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GHHS Supports Student Volunteer Efforts Amidst Pandemic

Members of the New York Medical College (NYMC) chapter of the Gold Humanism Honor Society (GHHS) are exemplars of compassionate patient care.

April 06, 2020
Gold Humanism Honor Society Members

“During this time of uncertainty, instead of choosing to dwell on the experiences we have lost like Match Day, clerkships and commencement, we have chosen to focus on what we might be able to do to help others who are losing so much more,” said Brianna Evans, SOM Class of 2020 and GHHS co-president. “I believe the work we are doing is important simply because it is necessary. It has taught us that even the smallest task can make a tremendous amount of difference during this time.  It’s a good feeling to know we can make some sort of impact in all this, and we all need a pick me up or two these days.”

The GHHS partnered with third-year medical student, Mathias Palmer, who developed a centralized project management platform to share opportunities and facilitate volunteer sign-ups for each initiative. Their projects include providing virtual tutoring sessions as well as child and pet care for healthcare workers. “We know that physicians, nurses, and other healthcare staff are working extended hours and their loved ones may be in need of care when they are unable to be there. We want to help care for their loved ones while they are caring for someone else’s,” explained Ms. Evans.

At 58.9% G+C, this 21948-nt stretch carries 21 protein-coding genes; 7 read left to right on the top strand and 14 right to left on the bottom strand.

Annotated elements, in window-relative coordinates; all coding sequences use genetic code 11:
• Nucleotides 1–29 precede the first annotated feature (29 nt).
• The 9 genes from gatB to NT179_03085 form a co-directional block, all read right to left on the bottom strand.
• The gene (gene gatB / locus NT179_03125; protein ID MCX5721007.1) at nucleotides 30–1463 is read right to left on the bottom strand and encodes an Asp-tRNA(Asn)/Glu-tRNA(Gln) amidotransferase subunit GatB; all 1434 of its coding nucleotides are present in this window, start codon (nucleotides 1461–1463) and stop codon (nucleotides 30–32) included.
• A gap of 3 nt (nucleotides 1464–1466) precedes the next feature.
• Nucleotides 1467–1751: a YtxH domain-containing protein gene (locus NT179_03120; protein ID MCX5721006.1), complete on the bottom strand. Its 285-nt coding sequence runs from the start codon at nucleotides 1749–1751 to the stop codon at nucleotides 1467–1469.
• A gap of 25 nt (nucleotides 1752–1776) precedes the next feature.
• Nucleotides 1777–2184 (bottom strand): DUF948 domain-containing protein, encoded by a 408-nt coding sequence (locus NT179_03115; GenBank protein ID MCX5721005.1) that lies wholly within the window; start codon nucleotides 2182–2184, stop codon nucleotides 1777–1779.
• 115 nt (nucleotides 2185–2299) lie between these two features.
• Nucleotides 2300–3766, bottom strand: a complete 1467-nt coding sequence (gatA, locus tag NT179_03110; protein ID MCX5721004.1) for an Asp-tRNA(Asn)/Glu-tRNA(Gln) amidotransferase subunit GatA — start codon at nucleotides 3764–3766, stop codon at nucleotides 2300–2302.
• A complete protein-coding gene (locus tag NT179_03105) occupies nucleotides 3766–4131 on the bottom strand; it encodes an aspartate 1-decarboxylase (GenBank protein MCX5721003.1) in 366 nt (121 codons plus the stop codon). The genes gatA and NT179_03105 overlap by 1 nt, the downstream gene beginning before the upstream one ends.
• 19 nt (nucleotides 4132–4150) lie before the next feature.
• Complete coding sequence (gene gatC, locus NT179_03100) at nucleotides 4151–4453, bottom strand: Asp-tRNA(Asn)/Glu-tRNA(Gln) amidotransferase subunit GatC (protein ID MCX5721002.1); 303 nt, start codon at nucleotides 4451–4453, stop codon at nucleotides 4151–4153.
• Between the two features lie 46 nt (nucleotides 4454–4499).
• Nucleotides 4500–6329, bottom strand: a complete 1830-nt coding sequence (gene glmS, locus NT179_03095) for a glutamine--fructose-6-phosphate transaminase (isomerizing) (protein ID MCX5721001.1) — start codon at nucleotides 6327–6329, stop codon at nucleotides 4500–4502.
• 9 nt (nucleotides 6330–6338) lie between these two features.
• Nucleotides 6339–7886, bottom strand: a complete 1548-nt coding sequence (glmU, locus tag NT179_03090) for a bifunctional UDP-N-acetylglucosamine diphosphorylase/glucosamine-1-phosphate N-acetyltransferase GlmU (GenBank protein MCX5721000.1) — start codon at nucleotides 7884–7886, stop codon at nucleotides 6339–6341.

Medical students are also supporting inundated affiliate hospitals, Westchester Medical Center, Good Samaritan Hospital, NYC Health + Hospitals/Metropolitan, and Greenwich Hospital, where students are volunteering to field emergency department triage telephone calls and notify patients of their COVID-19 test results. The centralized project management tool allows volunteers to be dispatched where and when they are needed most.

The group is also organizing a personal protective equipment (PPE) collection, seeking donations from local community organizations and businesses and offering food and prescription delivery for the elderly.

Closer to home, additional programs are being planned by student led wellness and resiliency teams. These efforts include sessions that will cover topics faced by medical students including imposter syndrome, patient deaths and ethical conundrums. Training sessions will include videos of fourth-year medical students sharing their first-hand accounts of challenges, surprises and overall experiences during their transition into core clerkships.  “Through this knowledge-share we hope to provide guidance and insight on what clerkships are like from our perspective to each of our classmate’s transitions,” said Ms. Evans.

 “I have tremendous pride in the hard work of our students. Their actions reflect the a spirit of compassion that is characteristic of students who matriculate at New York Medical College,” said Jennifer L. Koestler, M.D., senior associate dean for medical education and GHHS faculty advisor. “While students have always exhibited a spirit of volunteerism, they have more than risen to the challenge we now face in light of the COVID-19 pandemic.”